Sponsored by the Rotary Club of Federal Way, Washington, USA, the program brings together local Rotary members and partner organizations who share a goal to combat malaria in Zambia. In addition, the Bill & Melinda Gates Foundation and World Vision USA will co-fund the program with $2 million each, bringing total funding to $6 million.
“This project complements and builds upon the leadership of the government of Zambia in working to eliminate malaria from the country,” says Philip Welkhoff, director of the Malaria Program at the Bill & Melinda Gates Foundation. “We are thrilled to expand on our longstanding partnerships with Rotary and World Vision to advance progress in hard-to-reach communities and to realize the goal of ending malaria for good.”
To diagnose and treat community members, health workers will be supplied with rapid diagnostic test kits, anti-malaria medicine, lancets for finger pricks, and educational materials. They’ll also receive bicycles and mobile phones, allowing them to reach communities and regularly report cases and share malaria data within the national health system. Making sure local and national information is integrated and providing ongoing support for the community health worker network are essential to the program’s goal of strengthening provincial health services for long-term success fighting malaria.
By empowering these volunteers, who are selected by their fellow community members, the project connects people in areas with limited access to health care with trusted members of their community, says Bill Feldt, a member of the Federal Way club.
This proven health care delivery model is effective and financially sustainable and will bring lasting protection by reducing and eliminating this disease at the local level.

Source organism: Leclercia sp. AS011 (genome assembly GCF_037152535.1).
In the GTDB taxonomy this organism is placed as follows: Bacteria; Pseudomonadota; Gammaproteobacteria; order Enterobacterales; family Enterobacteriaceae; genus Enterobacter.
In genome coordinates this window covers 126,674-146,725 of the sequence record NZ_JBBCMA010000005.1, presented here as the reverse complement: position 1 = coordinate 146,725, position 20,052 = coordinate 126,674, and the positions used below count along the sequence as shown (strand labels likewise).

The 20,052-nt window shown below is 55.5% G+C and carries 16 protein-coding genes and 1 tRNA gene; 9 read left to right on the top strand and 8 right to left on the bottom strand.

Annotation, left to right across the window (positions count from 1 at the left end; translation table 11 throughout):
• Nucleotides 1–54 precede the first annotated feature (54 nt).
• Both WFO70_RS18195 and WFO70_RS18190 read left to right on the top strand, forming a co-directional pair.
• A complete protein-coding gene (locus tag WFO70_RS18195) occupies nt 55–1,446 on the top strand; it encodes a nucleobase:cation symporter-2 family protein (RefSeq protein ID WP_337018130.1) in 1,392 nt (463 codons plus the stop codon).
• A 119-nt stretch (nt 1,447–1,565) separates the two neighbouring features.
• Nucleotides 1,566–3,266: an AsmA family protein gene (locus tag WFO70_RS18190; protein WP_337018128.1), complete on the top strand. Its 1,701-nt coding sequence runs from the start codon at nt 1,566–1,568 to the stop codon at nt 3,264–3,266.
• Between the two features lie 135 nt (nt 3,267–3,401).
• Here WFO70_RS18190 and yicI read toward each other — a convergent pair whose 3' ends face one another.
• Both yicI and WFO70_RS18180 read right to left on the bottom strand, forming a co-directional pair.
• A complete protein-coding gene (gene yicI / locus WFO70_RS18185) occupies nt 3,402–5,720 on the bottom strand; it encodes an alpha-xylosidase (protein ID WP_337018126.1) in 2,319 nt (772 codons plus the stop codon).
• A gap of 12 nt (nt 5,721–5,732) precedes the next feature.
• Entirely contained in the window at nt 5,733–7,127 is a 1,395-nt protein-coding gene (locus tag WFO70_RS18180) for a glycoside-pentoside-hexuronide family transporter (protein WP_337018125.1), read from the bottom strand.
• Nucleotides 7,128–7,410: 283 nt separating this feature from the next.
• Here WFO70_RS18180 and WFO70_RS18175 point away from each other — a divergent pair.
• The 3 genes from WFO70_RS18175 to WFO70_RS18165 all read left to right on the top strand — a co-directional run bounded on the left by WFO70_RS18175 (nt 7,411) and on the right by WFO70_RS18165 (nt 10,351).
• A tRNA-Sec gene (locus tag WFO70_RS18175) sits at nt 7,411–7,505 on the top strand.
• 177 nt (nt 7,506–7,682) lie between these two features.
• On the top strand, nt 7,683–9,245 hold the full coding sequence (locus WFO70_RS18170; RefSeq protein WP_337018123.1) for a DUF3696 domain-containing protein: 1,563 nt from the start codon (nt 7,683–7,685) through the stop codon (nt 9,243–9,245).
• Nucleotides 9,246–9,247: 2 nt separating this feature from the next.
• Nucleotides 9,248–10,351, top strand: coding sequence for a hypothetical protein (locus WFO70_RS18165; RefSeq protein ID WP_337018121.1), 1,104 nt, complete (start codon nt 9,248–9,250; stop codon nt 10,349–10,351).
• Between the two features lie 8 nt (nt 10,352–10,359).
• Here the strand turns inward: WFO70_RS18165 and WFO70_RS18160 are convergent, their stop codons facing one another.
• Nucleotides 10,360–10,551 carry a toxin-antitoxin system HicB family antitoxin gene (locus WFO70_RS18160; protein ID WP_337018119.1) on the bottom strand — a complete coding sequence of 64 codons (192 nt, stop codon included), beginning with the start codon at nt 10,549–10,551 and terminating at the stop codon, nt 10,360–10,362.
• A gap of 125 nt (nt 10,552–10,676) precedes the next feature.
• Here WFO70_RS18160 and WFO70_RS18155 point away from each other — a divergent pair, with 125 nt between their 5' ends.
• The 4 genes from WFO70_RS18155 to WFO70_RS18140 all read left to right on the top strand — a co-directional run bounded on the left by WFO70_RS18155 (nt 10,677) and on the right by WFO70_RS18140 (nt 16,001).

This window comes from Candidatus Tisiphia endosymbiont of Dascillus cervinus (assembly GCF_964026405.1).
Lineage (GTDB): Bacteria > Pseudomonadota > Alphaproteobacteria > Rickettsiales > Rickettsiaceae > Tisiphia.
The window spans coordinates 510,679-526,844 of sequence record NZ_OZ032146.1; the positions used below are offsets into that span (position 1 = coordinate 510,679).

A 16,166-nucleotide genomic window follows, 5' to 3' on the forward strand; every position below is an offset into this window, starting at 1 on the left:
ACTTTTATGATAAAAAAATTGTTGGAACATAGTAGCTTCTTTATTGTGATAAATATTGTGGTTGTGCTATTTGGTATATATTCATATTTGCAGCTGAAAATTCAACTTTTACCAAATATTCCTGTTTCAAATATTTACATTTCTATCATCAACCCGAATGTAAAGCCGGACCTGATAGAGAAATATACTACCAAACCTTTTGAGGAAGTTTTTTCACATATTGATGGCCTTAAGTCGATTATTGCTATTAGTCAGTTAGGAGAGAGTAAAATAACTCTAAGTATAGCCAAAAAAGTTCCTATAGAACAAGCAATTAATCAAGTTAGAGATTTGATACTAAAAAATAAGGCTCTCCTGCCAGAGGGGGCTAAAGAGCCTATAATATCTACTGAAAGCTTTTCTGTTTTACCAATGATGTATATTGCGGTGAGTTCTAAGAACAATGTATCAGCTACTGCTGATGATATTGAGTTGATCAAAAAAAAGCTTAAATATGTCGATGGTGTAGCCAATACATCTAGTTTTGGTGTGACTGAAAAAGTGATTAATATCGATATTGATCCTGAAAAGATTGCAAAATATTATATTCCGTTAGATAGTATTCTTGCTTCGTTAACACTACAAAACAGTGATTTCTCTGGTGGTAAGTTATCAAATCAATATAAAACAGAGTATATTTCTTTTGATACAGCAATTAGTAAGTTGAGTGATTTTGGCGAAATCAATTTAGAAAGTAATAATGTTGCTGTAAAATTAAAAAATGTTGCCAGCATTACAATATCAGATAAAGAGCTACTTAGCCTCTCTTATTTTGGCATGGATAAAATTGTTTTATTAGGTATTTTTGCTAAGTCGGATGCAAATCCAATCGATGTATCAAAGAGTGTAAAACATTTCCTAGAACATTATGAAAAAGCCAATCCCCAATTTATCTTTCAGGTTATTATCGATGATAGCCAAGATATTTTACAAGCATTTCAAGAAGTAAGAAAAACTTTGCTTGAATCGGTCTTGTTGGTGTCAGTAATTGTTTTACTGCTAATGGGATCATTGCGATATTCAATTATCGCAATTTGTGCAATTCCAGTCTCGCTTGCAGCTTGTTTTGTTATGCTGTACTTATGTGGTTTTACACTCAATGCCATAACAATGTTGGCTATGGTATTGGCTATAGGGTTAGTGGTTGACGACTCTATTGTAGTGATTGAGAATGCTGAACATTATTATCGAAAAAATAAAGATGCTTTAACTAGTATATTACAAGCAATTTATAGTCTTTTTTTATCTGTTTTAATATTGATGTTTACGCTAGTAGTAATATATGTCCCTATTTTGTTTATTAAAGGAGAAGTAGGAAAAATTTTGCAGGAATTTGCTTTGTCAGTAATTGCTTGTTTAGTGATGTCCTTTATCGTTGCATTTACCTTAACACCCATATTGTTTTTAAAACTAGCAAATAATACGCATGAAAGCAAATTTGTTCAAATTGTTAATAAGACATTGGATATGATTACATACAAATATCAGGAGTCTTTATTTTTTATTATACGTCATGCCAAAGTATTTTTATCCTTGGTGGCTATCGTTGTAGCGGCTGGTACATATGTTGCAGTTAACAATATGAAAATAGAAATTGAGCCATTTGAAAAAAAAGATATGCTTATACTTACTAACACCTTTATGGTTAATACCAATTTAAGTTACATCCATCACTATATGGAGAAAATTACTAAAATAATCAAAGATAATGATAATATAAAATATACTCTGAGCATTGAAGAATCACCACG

— Bill Feldt, member of the Rotary Club of Federal Way
“This proven health care delivery model is effective and financially sustainable and will bring lasting protection by reducing and eliminating this disease at the local level,” says Feldt, who has been involved in Rotary’s efforts to control malaria in sub-Saharan Africa for more than 10 years.
John Hasse, World Vision’s national director in Zambia, says it’s leveraging the strength of local community health workers that’s most appealing about the program.
“We’ve learned from our experience the importance of bringing healthcare closer to those who need it,” says Hasse.
Hasse adds, “Such an effective, proven and local strategy is exactly what is needed to reduce the dreaded disease of malaria and move us closer to malaria elimination in Zambia.”
With COVID-19 still a health threat around the world, the program’s leaders are prepared to ensure a safe environment for health workers and community members. Training of community health workers will follow COVID-19 protocols, including social distancing. Training class sizes will be limited according to guidelines from the World Health Organization and Zambian government. Personal protective equipment will also be provided. And when a COVID-19 vaccine becomes available in Zambia, community health workers will be well-positioned to mobilize communities to receive the vaccine.
Scaling proven methods
Partners for a Malaria-Free Zambia is the first recipient of the Foundation’s Programs of Scale grant. Programs of Scale will award $2 million annually to expand a well-developed service program that is led by a Rotary club or district and has demonstrated success in effecting change. The funding enables evidence-based programs that align with one of Rotary’s areas of focus to scale over three to five years to help larger populations of people and foster policy development to increase sustainability. Programs of Scale will expand Rotary members’ ability to implement large-scale, high-quality programs with experienced partners — and share their program knowledge and results with other Rotary clubs.
“Rotary’s Programs of Scale is encouraging our members to think big and to work with other organizations to find comprehensive solutions to large-scale issues,” Rotary Foundation Trustee Chair K.R. Ravindran says. “The power of Rotary is greatly magnified when we partner with like-minded organizations.”